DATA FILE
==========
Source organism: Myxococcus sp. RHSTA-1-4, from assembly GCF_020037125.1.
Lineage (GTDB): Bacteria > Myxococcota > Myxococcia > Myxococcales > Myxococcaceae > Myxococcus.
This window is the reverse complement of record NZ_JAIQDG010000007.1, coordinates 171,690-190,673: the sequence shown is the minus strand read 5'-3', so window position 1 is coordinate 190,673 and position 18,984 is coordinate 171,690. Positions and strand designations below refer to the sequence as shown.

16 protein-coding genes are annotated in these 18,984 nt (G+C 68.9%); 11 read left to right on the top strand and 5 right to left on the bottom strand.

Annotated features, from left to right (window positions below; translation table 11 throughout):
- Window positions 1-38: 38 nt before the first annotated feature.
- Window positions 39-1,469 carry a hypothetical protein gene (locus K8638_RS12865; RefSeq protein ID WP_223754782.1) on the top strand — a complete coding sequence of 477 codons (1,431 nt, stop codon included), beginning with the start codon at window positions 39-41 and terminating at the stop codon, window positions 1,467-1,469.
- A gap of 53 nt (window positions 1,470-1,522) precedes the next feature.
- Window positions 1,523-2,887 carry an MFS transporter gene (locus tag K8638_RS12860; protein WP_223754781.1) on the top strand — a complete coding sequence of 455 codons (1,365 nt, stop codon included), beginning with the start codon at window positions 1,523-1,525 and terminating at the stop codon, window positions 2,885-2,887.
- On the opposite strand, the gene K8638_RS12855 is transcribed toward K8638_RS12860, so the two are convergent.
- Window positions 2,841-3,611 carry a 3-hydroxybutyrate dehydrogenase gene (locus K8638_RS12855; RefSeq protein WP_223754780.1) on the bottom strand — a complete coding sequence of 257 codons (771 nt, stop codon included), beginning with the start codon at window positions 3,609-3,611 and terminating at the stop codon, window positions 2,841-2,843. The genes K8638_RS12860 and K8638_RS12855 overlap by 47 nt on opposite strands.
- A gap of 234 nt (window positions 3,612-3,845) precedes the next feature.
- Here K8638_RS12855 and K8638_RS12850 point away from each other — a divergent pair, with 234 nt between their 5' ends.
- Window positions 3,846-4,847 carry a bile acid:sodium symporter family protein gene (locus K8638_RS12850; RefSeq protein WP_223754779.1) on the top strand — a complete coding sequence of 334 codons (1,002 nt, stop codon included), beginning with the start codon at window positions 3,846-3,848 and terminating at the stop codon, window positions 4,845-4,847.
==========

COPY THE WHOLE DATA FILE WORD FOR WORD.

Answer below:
Source organism: Myxococcus sp. RHSTA-1-4, from assembly GCF_020037125.1.
Lineage (GTDB): Bacteria > Myxococcota > Myxococcia > Myxococcales > Myxococcaceae > Myxococcus.
This window is the reverse complement of record NZ_JAIQDG010000007.1, coordinates 171,690-190,673: the sequence shown is the minus strand read 5'-3', so window position 1 is coordinate 190,673 and position 18,984 is coordinate 171,690. Positions and strand designations below refer to the sequence as shown.

16 protein-coding genes are annotated in these 18,984 nt (G+C 68.9%); 11 read left to right on the top strand and 5 right to left on the bottom strand.

Annotated features, from left to right (window positions below; translation table 11 throughout):
- Window positions 1-38: 38 nt before the first annotated feature.
- Window positions 39-1,469 carry a hypothetical protein gene (locus K8638_RS12865; RefSeq protein ID WP_223754782.1) on the top strand — a complete coding sequence of 477 codons (1,431 nt, stop codon included), beginning with the start codon at window positions 39-41 and terminating at the stop codon, window positions 1,467-1,469.
- A gap of 53 nt (window positions 1,470-1,522) precedes the next feature.
- Window positions 1,523-2,887 carry an MFS transporter gene (locus tag K8638_RS12860; protein WP_223754781.1) on the top strand — a complete coding sequence of 455 codons (1,365 nt, stop codon included), beginning with the start codon at window positions 1,523-1,525 and terminating at the stop codon, window positions 2,885-2,887.
- On the opposite strand, the gene K8638_RS12855 is transcribed toward K8638_RS12860, so the two are convergent.
- Window positions 2,841-3,611 carry a 3-hydroxybutyrate dehydrogenase gene (locus K8638_RS12855; RefSeq protein WP_223754780.1) on the bottom strand — a complete coding sequence of 257 codons (771 nt, stop codon included), beginning with the start codon at window positions 3,609-3,611 and terminating at the stop codon, window positions 2,841-2,843. The genes K8638_RS12860 and K8638_RS12855 overlap by 47 nt on opposite strands.
- A gap of 234 nt (window positions 3,612-3,845) precedes the next feature.
- Here K8638_RS12855 and K8638_RS12850 point away from each other — a divergent pair, with 234 nt between their 5' ends.
- Window positions 3,846-4,847 carry a bile acid:sodium symporter family protein gene (locus K8638_RS12850; RefSeq protein WP_223754779.1) on the top strand — a complete coding sequence of 334 codons (1,002 nt, stop codon included), beginning with the start codon at window positions 3,846-3,848 and terminating at the stop codon, window positions 4,845-4,847.